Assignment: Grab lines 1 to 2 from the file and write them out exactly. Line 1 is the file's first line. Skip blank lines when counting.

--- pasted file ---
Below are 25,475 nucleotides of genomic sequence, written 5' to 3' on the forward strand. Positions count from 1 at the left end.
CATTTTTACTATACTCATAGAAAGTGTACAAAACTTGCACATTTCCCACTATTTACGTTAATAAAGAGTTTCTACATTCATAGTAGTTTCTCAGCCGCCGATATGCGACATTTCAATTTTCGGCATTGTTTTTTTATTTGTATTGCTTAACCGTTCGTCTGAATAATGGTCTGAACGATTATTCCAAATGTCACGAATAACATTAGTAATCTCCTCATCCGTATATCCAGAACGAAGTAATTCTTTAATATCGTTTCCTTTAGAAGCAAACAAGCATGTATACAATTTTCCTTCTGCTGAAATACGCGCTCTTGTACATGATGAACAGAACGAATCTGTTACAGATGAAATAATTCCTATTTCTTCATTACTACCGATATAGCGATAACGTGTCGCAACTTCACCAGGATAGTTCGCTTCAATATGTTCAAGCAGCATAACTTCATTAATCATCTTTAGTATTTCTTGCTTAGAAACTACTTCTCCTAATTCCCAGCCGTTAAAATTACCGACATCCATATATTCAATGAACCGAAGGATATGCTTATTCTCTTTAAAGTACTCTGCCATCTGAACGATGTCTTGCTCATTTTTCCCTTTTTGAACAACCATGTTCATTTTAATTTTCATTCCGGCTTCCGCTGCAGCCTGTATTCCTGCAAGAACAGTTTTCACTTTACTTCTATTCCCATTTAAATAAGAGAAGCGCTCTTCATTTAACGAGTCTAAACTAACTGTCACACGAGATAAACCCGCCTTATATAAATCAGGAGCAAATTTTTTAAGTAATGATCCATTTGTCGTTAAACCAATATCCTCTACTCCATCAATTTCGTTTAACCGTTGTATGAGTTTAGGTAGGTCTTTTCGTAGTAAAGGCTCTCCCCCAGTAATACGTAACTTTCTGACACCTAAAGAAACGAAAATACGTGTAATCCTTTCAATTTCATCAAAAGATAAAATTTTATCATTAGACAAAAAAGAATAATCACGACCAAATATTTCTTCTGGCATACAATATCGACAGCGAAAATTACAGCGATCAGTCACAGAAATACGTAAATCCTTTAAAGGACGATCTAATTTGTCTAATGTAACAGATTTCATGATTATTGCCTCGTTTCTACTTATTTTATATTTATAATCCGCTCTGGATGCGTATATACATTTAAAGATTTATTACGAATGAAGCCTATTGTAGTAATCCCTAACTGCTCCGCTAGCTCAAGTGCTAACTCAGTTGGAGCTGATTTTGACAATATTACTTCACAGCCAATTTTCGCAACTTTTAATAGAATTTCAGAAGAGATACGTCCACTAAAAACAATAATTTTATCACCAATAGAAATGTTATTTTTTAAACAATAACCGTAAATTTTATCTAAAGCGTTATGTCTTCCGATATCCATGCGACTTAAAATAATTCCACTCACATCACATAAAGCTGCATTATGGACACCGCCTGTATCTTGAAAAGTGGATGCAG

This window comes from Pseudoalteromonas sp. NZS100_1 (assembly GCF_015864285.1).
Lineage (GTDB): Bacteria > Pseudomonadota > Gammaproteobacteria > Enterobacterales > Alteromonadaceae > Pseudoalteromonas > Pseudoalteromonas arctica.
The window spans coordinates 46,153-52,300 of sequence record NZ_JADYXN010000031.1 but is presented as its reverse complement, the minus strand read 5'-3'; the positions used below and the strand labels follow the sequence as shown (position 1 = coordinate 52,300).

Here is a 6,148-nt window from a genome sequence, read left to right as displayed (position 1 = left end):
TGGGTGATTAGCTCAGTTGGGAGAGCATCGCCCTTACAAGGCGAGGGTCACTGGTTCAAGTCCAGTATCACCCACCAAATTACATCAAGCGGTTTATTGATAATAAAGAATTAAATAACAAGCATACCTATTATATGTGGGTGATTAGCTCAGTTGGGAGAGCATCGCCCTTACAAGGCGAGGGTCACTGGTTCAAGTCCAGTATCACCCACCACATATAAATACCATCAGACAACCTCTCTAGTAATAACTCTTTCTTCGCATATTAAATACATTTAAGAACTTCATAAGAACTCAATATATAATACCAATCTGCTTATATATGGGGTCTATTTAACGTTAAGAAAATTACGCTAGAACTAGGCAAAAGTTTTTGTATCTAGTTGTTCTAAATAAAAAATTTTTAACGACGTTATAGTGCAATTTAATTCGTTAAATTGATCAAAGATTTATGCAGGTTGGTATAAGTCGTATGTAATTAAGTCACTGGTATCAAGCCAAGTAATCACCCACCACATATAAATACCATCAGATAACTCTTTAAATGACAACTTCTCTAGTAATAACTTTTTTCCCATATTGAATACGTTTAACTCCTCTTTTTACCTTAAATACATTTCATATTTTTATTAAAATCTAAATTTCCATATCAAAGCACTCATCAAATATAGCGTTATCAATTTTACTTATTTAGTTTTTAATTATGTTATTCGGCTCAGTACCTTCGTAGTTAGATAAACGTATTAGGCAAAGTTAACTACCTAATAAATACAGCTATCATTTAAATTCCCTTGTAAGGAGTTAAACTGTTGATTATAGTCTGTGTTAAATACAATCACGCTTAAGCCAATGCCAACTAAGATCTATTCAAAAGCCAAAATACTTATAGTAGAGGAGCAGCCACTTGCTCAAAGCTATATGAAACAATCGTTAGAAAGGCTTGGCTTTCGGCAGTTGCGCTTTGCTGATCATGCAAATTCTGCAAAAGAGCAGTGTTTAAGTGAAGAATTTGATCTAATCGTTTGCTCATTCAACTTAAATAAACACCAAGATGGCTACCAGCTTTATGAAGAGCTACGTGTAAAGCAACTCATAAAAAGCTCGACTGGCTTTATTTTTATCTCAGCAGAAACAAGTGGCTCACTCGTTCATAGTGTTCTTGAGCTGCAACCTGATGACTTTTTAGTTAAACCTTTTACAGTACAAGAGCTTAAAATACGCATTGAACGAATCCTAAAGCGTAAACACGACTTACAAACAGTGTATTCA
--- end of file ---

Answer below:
Below are 25,475 nucleotides of genomic sequence, written 5' to 3' on the forward strand. Positions count from 1 at the left end.
CATTTTTACTATACTCATAGAAAGTGTACAAAACTTGCACATTTCCCACTATTTACGTTAATAAAGAGTTTCTACATTCATAGTAGTTTCTCAGCCGCCGATATGCGACATTTCAATTTTCGGCATTGTTTTTTTATTTGTATTGCTTAACCGTTCGTCTGAATAATGGTCTGAACGATTATTCCAAATGTCACGAATAACATTAGTAATCTCCTCATCCGTATATCCAGAACGAAGTAATTCTTTAATATCGTTTCCTTTAGAAGCAAACAAGCATGTATACAATTTTCCTTCTGCTGAAATACGCGCTCTTGTACATGATGAACAGAACGAATCTGTTACAGATGAAATAATTCCTATTTCTTCATTACTACCGATATAGCGATAACGTGTCGCAACTTCACCAGGATAGTTCGCTTCAATATGTTCAAGCAGCATAACTTCATTAATCATCTTTAGTATTTCTTGCTTAGAAACTACTTCTCCTAATTCCCAGCCGTTAAAATTACCGACATCCATATATTCAATGAACCGAAGGATATGCTTATTCTCTTTAAAGTACTCTGCCATCTGAACGATGTCTTGCTCATTTTTCCCTTTTTGAACAACCATGTTCATTTTAATTTTCATTCCGGCTTCCGCTGCAGCCTGTATTCCTGCAAGAACAGTTTTCACTTTACTTCTATTCCCATTTAAATAAGAGAAGCGCTCTTCATTTAACGAGTCTAAACTAACTGTCACACGAGATAAACCCGCCTTATATAAATCAGGAGCAAATTTTTTAAGTAATGATCCATTTGTCGTTAAACCAATATCCTCTACTCCATCAATTTCGTTTAACCGTTGTATGAGTTTAGGTAGGTCTTTTCGTAGTAAAGGCTCTCCCCCAGTAATACGTAACTTTCTGACACCTAAAGAAACGAAAATACGTGTAATCCTTTCAATTTCATCAAAAGATAAAATTTTATCATTAGACAAAAAAGAATAATCACGACCAAATATTTCTTCTGGCATACAATATCGACAGCGAAAATTACAGCGATCAGTCACAGAAATACGTAAATCCTTTAAAGGACGATCTAATTTGTCTAATGTAACAGATTTCATGATTATTGCCTCGTTTCTACTTATTTTATATTTATAATCCGCTCTGGATGCGTATATACATTTAAAGATTTATTACGAATGAAGCCTATTGTAGTAATCCCTAACTGCTCCGCTAGCTCAAGTGCTAACTCAGTTGGAGCTGATTTTGACAATATTACTTCACAGCCAATTTTCGCAACTTTTAATAGAATTTCAGAAGAGATACGTCCACTAAAAACAATAATTTTATCACCAATAGAAATGTTATTTTTTAAACAATAACCGTAAATTTTATCTAAAGCGTTATGTCTTCCGATATCCATGCGACTTAAAATAATTCCACTCACATCACATAAAGCTGCATTATGGACACCGCCTGTATCTTGAAAAGTGGATGCAG